In 1909, the city of Santa Monica was featured in the Municipal Journal and Engineer for their nine-month operation of a magneto-electrolytic sewage purification plant. The theory at the time was that charging sewage with electricity was sufficient to render the sewage safe and free of disease. According to the article, the cost for the city averaged $400 per month, and the plant received inquiries from “all parts of the globe.” Unfortunately, this method was not as effective as the proponents had claimed; municipalities eventually moved past magneto-electrolytic purification.
Today, our wastewater treatment methods are much more complex and vary by plant and region. Wastewater treatment generally involves three stages: Primary, Secondary and Tertiary treatment. Today we’ll look at Pretreatment and Primary treatment methods that are commonly used nationwide.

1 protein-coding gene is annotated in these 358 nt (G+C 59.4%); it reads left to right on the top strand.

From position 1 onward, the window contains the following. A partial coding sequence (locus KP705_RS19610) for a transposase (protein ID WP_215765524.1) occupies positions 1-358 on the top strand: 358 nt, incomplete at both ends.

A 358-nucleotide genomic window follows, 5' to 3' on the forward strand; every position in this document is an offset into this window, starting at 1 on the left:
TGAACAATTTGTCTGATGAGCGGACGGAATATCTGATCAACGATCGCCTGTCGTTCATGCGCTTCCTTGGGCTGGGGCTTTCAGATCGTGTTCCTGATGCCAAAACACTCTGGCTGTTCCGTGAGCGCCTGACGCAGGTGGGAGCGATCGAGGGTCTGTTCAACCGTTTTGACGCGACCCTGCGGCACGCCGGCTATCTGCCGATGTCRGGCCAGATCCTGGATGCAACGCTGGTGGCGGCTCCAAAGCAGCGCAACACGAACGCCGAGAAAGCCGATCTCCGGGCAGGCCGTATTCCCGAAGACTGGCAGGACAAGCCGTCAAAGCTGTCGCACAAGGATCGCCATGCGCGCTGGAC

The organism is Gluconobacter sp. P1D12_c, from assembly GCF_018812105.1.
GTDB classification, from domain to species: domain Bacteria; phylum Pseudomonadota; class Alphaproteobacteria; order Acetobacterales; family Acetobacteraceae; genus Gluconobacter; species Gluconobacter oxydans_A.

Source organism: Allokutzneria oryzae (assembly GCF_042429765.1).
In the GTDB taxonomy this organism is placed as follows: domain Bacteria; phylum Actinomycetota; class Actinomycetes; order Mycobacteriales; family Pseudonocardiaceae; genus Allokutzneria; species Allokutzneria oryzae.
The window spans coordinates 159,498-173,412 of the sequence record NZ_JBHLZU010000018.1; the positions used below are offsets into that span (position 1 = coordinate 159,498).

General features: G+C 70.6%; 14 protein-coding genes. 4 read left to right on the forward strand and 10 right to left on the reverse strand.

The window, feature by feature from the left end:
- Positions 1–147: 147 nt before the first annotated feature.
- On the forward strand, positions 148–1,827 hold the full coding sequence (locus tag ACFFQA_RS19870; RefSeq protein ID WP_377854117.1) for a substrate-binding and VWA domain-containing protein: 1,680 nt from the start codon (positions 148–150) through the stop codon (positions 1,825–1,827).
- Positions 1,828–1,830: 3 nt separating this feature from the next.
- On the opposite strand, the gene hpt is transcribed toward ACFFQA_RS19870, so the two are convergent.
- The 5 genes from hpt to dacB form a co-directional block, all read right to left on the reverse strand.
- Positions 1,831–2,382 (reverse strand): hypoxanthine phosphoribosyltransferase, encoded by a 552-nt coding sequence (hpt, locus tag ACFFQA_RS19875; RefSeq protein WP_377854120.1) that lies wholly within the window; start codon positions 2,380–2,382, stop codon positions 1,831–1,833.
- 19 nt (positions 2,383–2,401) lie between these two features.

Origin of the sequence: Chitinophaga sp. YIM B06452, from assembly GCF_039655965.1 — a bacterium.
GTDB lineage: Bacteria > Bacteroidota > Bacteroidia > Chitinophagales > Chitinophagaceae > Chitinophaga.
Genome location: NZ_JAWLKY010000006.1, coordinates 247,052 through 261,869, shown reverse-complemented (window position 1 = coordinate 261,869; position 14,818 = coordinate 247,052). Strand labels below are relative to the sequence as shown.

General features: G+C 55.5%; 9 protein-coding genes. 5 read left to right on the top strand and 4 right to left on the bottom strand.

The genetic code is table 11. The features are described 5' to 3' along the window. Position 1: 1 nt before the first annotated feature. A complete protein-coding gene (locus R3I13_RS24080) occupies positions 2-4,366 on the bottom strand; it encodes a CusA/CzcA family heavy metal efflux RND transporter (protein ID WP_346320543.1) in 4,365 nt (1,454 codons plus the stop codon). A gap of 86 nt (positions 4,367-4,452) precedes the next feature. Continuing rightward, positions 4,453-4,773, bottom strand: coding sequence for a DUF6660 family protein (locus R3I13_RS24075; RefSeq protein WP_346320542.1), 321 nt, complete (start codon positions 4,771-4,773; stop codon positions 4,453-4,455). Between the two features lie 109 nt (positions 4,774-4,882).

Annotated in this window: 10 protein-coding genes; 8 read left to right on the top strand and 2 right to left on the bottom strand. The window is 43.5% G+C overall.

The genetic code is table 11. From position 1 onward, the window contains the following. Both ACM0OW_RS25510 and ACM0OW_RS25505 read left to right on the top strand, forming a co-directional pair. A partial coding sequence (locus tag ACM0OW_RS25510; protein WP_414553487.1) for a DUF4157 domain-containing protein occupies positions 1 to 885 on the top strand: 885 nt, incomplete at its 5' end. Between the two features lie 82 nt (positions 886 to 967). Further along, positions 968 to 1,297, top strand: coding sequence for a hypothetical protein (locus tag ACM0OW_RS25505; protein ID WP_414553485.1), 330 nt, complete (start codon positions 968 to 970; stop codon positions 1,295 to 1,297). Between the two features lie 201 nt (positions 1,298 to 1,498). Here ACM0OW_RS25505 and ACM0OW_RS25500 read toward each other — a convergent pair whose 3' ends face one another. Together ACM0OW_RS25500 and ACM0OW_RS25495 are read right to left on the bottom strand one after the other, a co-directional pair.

Pretreatment usually involves removing large debris, such as trash, tree limbs, leaves, and branches from wastewater. This is done through screening, grit removal, and fat and grease removal in some cases. Some plants utilize flow equalization basins to dilute and distribute batch discharges of toxic or high-strength waste. Equalization basins typically include provisions for bypass and cleaning, and may also include aerators.
In the Primary treatment stage, sewage flows through large tanks, commonly called “pre-settling basins”, “primary sedimentation tanks” or “primary clarifiers”. The tanks are used to settle sludge, while grease and oils rise to the surface and are skimmed off. Primary settling tanks are usually equipped with mechanically driven scrapers that continually drive the collected sludge towards a hopper in the base of the tank where it is pumped to sludge treatment facilities. The sludge produced is often treated to be reused as agricultural fertilizer.
Stay tuned for our post on Secondary and Tertiary Treatment.